(We do not mean to seem one-sided about this; redevelopment has brought a lot of good things to the city. Downtown Indianapolis is now vibrant and vital, and seems even more so if it happens to be the only large city you've ever been in, and the thousands of surrounding acres of agricultural land, once bumpkin-ridden, and much of it not even used four months out of the year, is now a Starbucks, open year-round. )

Due to budget cuts in the mid-90s my wife spent three years teaching at three different middle schools. Two of the three did not have a single computer in the building for student use. Four of the six surrounding townships have student radio stations. All within fifteen miles. All in the "same" city.

So broad proclamations of the Failure of our Public Schools, which are uniformly based on a) facile use of test scores; b) parental grievances which always fail to find a single sympathetic teacher or administrator willing to help, or compromise, or offer alternatives; or c) the simple declaration that Everybody Knows This To Be the Case, never surprise me. Because beyond having a wife teaching in public schools, and speaking to her co-workers, and volunteering myself, I've grown up watching the shameful extension of institutional racism into the 21st century. Right up the block.


Anonymous said...

Your last few eloquent posts pretty much nail it. What you describe echoes my experience as a one-time teacher in NYC in a typically dilapidated inner-city school. At one point in the 80's, I briefly moved to fairly middle-class suburban town not 20 miles away. On my commute I'd pass a collection of modern, attractive buildings spread out on a lush green campus. I thought it was some well-endowed private university, but it turned out to be the town's public high school, and one of the buildings housed the new olympic-sized pool.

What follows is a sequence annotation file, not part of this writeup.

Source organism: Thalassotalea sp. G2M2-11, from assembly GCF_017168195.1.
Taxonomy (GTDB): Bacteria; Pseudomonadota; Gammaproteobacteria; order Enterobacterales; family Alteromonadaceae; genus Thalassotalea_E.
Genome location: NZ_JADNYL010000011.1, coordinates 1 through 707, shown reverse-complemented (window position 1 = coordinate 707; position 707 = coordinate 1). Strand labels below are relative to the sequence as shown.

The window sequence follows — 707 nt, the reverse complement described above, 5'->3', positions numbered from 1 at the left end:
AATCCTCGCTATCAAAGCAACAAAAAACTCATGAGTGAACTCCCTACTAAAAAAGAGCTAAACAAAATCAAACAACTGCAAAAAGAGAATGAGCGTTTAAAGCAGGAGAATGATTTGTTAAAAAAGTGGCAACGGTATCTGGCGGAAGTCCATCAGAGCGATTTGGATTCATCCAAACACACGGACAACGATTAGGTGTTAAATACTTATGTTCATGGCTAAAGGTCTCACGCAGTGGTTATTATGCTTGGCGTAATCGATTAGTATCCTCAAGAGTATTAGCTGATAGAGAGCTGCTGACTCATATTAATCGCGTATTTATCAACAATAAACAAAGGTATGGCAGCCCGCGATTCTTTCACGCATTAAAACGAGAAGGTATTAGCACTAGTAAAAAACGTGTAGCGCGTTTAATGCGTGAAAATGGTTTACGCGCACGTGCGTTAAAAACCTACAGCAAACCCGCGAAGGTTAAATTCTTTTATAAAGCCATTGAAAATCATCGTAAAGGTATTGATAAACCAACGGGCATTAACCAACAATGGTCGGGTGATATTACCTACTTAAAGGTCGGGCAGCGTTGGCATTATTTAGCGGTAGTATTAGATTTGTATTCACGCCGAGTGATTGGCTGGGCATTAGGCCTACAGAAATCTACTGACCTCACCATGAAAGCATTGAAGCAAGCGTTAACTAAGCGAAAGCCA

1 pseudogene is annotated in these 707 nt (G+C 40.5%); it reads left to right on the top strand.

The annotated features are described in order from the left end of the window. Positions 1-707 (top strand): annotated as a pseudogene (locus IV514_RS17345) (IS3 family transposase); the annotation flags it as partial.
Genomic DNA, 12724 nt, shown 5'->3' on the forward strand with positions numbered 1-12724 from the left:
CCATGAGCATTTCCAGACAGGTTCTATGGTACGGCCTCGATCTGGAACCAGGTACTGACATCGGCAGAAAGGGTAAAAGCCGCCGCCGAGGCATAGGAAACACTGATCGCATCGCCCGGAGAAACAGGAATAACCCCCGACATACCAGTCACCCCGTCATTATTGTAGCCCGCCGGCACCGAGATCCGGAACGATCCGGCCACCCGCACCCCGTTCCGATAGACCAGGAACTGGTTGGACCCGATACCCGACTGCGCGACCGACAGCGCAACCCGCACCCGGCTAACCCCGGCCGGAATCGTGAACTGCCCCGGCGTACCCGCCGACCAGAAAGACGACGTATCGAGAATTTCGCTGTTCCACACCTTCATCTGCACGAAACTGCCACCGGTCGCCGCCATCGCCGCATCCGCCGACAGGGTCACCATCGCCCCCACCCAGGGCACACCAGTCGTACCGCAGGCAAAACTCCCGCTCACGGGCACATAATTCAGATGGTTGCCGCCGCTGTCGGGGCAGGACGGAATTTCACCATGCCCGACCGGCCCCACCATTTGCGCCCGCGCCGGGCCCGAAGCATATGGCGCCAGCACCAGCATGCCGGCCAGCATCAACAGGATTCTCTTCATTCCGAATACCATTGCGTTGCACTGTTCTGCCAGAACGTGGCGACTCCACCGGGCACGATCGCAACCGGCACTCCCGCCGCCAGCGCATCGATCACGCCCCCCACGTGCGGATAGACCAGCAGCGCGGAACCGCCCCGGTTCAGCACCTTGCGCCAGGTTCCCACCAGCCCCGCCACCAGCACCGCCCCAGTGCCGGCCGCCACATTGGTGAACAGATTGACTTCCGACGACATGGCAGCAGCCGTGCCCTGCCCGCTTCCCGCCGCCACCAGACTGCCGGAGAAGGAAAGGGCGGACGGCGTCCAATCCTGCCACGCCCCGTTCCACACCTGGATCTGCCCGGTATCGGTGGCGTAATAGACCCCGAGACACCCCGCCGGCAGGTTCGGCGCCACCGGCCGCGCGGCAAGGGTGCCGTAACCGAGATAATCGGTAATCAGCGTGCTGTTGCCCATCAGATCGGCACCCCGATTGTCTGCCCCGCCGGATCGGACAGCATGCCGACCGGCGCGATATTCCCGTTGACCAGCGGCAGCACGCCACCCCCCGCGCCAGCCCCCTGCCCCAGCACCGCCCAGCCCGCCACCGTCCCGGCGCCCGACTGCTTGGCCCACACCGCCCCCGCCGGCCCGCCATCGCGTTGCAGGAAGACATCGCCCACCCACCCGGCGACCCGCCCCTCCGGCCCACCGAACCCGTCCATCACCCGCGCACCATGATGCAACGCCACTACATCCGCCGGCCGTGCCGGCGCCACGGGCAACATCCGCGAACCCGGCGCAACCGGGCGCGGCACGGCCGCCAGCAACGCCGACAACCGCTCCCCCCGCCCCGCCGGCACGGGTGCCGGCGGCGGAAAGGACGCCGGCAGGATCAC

There was an ocean of difference between what I'd known as both student and teacher in the city and this. Yet I'm still amazed when representatives from such a town or county talk about how "money is not the answer" to the problems of education, but when confronted with state funding proposals which would introduce a modicum of parity into the system, they are never willing to lose a dime of that supposedly irrelevant money.

I also doubt that the free market education fundamentalists who tout Sowell's Inside American Education have ever read a word on the subject by say, Jonathan Kozol.

(And if the school funding debate isn't hot enough, there's always the issue of de- and re-segregation, the part of the solution few people want to talk about.)

Anonymous said...

It's Chinatown????

Anonymous said...

My favorite public education trick is to make the quality of a child's education dependent on the value of the property in their school district, because that teaches them about a cold, unfeeling universe governed by arbitrary standards.

Actually, I think they could learn something more specific:


Education = money * complexion * connections

Or maybe more generally that, like mass coagulating to form a black hole, money and power in great enough concentrations will suck up all the rest of the money and power in the neighborhood. The universe may be cold and unfeeling, but it's hardly arbitrary.